MUNICH • Annual car sales in Europe dropped for the first time since 2013, led by a sagging UK market where concerns over Brexit turned off consumers — and have only intensified as politicians argue over the path to a divorce.
Passenger-car registrations dropped 0.04% to 15.6 million vehicles in the European Union (EU) and European Free Trade Association, according to the European Automobile Manufacturers Association. This follows four months of straight declines after new EU emissions test rules came into force, leading to production bottlenecks.
Carmakers battled mounting hurdles in 2018, prompting many including Daimler AG and BMW AG to cut profit targets. They’re not expecting much of a reprieve in 2019. Concerns for a disorderly Brexit have gotten worse and economic growth is slowing in Germany, the region’s biggest market.
“We are increasingly cautious on the region,” Evercore ISI analyst Arndt Ellinghorst said in a note that updated an EU 2019 auto forecast to a 1% decline, citing weak industrial orders in Germany and eroding EU consumer confidence.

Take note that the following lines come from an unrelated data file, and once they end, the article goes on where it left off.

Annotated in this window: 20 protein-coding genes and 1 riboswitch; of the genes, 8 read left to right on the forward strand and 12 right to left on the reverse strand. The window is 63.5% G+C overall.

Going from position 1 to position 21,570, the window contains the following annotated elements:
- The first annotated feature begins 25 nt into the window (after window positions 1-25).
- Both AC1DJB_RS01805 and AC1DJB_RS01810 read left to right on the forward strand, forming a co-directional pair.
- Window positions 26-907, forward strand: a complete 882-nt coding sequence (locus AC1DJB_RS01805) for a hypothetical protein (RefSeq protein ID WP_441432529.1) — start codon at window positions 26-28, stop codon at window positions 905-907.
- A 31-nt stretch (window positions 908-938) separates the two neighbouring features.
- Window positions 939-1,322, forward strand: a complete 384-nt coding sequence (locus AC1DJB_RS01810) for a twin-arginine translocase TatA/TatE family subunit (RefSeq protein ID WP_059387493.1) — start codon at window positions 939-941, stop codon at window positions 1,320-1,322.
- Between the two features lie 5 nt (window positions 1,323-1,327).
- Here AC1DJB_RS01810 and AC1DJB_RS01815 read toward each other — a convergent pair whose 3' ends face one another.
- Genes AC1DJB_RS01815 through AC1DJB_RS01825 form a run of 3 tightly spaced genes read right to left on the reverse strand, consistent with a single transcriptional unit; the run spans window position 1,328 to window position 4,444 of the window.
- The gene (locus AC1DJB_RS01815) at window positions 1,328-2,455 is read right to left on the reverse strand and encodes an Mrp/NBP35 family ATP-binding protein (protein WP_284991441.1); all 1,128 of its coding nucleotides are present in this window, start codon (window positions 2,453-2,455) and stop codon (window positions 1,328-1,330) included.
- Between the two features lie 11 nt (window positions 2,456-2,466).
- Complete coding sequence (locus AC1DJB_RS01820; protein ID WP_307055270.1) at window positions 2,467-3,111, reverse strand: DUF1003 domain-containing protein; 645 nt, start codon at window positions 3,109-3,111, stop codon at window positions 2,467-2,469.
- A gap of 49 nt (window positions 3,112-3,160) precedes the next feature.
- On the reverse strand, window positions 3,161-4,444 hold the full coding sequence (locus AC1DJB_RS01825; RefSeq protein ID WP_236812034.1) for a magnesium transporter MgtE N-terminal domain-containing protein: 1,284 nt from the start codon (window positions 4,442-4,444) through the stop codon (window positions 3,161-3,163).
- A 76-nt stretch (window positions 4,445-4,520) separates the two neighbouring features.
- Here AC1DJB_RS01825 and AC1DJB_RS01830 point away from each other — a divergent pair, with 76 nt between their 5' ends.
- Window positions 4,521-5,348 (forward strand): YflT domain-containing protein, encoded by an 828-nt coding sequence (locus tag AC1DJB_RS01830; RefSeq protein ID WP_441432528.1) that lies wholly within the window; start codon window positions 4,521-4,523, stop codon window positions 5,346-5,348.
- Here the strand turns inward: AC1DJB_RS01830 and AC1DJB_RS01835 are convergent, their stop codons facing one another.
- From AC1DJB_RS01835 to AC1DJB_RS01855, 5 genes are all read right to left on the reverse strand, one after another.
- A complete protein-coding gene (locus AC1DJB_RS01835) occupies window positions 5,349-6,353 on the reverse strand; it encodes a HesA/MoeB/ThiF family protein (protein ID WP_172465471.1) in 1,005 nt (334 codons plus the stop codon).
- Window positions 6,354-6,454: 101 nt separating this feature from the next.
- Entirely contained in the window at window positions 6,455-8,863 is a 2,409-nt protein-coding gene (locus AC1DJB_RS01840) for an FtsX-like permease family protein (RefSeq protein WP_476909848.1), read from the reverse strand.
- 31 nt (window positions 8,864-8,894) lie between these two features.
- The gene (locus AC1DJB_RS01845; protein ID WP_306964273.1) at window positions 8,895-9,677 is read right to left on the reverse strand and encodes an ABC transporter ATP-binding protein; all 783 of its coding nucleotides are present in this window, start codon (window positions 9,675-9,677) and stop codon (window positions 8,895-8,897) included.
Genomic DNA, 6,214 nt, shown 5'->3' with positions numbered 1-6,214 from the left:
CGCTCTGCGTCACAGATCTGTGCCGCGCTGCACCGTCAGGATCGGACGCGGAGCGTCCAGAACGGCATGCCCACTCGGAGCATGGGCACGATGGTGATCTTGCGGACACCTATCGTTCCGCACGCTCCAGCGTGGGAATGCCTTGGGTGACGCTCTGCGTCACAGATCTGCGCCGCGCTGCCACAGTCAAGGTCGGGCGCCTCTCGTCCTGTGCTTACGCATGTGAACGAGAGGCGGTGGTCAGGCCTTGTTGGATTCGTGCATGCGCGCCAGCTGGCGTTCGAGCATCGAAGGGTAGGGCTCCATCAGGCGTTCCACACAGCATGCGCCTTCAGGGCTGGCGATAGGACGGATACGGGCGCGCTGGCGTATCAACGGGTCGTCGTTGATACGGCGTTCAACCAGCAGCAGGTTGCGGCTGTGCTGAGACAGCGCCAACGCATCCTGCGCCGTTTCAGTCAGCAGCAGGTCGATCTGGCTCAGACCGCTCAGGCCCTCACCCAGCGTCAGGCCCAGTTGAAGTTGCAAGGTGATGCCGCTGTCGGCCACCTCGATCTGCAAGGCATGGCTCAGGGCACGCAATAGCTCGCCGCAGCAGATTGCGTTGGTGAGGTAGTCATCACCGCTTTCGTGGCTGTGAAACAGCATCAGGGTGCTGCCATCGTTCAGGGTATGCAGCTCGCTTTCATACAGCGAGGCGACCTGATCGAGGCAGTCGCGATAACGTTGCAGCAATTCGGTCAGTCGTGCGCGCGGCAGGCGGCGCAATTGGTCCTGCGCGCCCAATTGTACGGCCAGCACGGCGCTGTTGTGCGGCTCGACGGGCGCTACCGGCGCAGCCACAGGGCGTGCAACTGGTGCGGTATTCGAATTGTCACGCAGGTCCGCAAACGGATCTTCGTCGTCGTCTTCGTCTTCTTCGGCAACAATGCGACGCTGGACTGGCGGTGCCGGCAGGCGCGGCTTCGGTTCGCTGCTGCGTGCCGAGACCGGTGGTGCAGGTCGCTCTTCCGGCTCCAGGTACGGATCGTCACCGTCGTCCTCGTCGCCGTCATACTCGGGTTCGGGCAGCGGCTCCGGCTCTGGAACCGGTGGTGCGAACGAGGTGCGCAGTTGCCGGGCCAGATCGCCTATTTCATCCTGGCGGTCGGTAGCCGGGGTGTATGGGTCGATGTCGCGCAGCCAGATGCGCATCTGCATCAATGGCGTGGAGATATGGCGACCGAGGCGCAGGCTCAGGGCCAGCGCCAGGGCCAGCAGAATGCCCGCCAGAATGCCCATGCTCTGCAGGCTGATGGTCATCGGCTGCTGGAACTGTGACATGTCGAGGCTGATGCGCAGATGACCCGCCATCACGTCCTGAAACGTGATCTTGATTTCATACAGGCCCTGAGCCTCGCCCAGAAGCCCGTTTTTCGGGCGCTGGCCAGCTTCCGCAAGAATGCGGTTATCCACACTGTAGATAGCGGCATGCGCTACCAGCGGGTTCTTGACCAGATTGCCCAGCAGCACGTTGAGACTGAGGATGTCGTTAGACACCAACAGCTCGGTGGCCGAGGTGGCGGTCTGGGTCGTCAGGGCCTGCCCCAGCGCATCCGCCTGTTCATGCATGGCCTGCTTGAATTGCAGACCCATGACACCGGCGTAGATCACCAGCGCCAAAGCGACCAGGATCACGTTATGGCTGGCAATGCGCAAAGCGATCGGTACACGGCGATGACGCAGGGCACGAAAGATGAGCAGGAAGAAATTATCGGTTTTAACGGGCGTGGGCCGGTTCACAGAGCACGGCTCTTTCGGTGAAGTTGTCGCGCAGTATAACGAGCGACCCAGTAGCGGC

With the decline in China, two of the world’s biggest car markets fell last year and the US barely rose. The global downturn comes at a bad time for carmakers’ bottom lines as they use up record funds to keep up in the shift to electric and self-driving cars.
While US President Donald Trump has held off on imposing new car import tariffs, the Commerce Department is working on a revision of its report into the matter.